STIP Compass is a joint initiative of the European Commission and the OECD that aims to collect together in one place quantitative and qualitative data on national trends in science, technology and innovation (STI) policy. The portal supports the continuous monitoring and analysis of countries’ STI policies and seeks to become a central platform for policy research and advice supporting government officials, analysts and scholars. Through its various interfaces, you may seamlessly explore and download data to analyse country policies on a wide range of STI policy issues. Data is freely accessible following the FAIR principles (Findable, Accessible, Interoperable, and Re-usable).
The STI policy analysis community can also analyse the data to answer its own questions. The EC and OECD are committed to open data access and have made the latest STIP Compass database fully portable and downloadable via a query builder tool. The data model used to structure STIP Compass can also be viewed here and reused in other information management systems using this machine readable format.
What are the main features of STIP Compass?
The STIP Compass incorporates more than 500 interactive dashboards and provides a sophisticated search tool with smart filtering that facilitates policy discovery. These interfaces allow users to seamlessly query the database to identify country policies on a wide range of STI policy issues. Data is freely accessible following the FAIR principles (Findable, Accessible, Interoperable, and Re-usable). STIP Compass has been built using the NoSQL proprietary software, MarkLogic. It has benefitted enormously from parallel IT development work going on inside the OECD Secretariat, where MarkLogic is used as part of an internal knowledge management system, known as ONE-Sight. Taxonomies lay at the heart of the system. These are conceptual models of the world of STI policy that STIP Compass uses to structure and link the data.
Where does STIP Compass data come from?
The main data source for STIP Compass is countries’ responses to the EC-OECD STI Policy survey, which is run every two years. The most recent edition was administered at the end of 2017. The survey is addressed to national government officials working on STI policies in a range of public administrations, including ministries and agencies. The survey is wide in scope, covering policy issues around public research, business innovation and entrepreneurship, knowledge transfer, innovation skills, innovation for societal challenges and governance of the STI system. For the most part, countries are asked to list and characterise the policy initiatives they are implementing to address a particular challenge, such as the innovation deficit typically found in SMEs or knowledge transfer gaps between universities and firms. All policy initiatives are characterised using a standard template. This template uses taxonomies of policy instruments and target groups that allow comparison of policy initiatives within and between countries.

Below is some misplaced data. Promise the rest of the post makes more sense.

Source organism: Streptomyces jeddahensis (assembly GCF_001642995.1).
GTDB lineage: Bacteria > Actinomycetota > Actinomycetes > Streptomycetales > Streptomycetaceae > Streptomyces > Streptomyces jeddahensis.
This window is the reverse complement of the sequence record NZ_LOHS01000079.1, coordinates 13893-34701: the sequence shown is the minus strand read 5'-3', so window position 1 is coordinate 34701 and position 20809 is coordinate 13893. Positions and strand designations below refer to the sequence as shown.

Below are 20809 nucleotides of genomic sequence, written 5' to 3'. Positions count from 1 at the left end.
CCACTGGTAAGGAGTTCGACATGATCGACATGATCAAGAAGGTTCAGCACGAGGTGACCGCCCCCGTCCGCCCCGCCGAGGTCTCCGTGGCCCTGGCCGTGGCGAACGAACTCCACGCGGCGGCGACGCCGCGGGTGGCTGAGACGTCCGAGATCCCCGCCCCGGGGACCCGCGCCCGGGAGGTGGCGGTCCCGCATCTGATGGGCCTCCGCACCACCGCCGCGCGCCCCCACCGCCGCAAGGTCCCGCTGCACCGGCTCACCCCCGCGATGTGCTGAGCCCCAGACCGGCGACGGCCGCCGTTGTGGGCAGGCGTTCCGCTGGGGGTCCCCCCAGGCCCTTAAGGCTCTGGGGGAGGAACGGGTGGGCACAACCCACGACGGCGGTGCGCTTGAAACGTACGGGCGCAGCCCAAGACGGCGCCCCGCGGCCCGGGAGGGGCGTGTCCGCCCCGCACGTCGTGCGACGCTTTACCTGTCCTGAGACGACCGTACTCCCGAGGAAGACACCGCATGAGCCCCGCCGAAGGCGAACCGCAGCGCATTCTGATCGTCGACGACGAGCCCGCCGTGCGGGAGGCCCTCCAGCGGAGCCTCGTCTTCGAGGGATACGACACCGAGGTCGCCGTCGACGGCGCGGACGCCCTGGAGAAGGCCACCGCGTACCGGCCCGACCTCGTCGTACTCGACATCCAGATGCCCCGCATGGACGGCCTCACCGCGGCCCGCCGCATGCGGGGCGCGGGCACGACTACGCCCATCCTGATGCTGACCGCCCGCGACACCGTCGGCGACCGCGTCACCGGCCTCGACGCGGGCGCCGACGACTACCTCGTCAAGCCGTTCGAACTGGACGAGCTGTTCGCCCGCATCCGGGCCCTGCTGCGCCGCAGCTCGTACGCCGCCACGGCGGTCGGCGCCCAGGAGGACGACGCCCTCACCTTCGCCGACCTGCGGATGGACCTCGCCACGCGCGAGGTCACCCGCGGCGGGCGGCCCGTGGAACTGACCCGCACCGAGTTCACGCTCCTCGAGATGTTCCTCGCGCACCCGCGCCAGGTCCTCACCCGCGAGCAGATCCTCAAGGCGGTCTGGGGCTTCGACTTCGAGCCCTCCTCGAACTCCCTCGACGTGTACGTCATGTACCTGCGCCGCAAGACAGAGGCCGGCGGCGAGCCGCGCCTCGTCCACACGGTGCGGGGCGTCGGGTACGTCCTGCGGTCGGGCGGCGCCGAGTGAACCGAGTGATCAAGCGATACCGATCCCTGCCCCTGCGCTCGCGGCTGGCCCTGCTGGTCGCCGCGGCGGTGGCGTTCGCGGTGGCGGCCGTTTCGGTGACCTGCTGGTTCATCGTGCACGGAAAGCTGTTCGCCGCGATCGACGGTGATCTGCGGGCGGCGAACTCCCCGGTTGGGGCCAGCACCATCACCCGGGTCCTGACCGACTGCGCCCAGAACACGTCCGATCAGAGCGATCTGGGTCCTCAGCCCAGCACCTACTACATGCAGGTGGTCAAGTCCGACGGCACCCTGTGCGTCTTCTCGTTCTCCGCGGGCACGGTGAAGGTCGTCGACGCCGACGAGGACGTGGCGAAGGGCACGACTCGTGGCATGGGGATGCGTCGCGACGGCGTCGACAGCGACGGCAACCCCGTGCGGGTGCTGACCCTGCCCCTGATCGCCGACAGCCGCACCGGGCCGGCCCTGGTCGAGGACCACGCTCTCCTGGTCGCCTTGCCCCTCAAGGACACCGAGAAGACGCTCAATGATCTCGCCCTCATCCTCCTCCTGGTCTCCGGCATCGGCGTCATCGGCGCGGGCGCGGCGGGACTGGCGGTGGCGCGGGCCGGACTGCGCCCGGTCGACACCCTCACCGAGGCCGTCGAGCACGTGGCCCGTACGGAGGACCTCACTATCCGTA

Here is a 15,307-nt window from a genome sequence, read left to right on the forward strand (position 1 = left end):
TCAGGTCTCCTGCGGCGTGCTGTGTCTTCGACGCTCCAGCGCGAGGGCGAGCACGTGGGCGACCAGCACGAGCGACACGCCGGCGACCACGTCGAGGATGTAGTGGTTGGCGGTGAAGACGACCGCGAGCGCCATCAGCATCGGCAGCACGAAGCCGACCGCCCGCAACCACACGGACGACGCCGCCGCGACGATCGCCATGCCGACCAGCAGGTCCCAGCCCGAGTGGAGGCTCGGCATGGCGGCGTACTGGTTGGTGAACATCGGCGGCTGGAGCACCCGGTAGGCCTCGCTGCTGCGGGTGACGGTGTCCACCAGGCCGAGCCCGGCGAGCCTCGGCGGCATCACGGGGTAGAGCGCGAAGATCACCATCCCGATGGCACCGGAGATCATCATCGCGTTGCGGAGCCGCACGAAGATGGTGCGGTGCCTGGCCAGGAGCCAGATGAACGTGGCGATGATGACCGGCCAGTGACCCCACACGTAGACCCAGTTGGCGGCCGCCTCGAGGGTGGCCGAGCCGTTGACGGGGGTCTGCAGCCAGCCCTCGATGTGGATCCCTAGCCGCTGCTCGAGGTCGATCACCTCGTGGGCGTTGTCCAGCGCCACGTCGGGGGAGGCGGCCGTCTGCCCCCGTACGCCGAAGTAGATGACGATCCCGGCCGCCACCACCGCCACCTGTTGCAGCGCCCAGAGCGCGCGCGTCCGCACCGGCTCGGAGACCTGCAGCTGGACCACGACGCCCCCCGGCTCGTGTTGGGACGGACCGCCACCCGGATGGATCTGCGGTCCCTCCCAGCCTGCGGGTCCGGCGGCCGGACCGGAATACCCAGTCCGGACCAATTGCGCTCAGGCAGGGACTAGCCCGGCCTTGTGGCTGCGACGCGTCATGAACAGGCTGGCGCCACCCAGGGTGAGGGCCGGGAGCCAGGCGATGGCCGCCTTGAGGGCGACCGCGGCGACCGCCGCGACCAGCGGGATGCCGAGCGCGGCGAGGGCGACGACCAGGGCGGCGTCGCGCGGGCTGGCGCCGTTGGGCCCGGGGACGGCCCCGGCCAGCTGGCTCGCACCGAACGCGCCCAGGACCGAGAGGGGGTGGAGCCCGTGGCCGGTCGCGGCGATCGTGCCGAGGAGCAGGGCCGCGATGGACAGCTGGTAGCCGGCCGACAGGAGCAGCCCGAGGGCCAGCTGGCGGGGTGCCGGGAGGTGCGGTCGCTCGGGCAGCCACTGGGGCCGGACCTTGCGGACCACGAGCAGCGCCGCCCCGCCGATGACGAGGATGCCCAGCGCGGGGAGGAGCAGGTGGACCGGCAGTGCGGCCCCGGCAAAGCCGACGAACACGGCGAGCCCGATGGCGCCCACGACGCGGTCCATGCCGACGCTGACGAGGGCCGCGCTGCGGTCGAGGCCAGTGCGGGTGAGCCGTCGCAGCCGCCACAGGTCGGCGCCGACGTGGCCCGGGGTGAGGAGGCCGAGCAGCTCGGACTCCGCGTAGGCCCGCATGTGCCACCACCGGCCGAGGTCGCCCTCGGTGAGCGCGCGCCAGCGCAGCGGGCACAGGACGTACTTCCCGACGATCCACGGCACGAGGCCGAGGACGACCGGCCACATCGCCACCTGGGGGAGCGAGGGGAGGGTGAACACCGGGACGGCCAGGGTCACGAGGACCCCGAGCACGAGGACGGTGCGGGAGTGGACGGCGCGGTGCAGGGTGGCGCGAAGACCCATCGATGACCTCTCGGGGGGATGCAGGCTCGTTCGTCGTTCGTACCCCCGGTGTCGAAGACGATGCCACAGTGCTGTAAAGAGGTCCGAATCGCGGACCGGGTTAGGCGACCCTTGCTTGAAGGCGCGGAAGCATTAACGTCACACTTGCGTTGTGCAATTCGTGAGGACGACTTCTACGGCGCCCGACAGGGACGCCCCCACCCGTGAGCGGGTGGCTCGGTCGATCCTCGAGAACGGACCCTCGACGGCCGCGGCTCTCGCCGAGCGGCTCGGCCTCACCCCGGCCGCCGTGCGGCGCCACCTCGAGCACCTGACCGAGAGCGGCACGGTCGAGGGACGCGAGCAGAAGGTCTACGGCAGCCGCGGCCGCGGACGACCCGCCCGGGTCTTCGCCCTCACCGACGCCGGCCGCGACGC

STIP Compass links the country survey data to other open data sources, notably statistics and publications. This is done semantically using a taxonomy of innovation policy related concepts. The current version of STIP Compass links to just a handful of statistics in the country dashboards, but ultimately, the goal is to semantically link to hundreds of indicators across the whole site. STIP Compass already links to publications from Science Direct and the RePEc EconPaper series, but the ambition is to extend this to other academic journals, EC publications and OECD publications.
Open data should be reused responsibly, and users should exercise care when using the STI Policy survey dataset. The data consists of self-reported descriptions of (mostly) national STI policy initiatives, collected through the biennial EC-OECD STI Policy survey of (mostly) government ministries. While the EC and OECD strive towards a harmonised approach for reporting policy initiatives, countries still vary in the ways they report their STI policies. Some countries have provided complete and detailed information on their policy initiatives, others less so. This is essential to keep in mind when doing cross-country comparisons. Care should also be exercised when interpreting the data. For example, what meaning should be given to the fact that one country uses twice as many policy initiatives than another to address the same policy theme? Does it mean the countries vary in the policy attention they give to the policy theme? Or does it mean one country is more efficient than the other in addressing the policy theme? Such questions are difficult to answer even with detailed research and certainly cannot be answered using the STIP Compass dataset alone.
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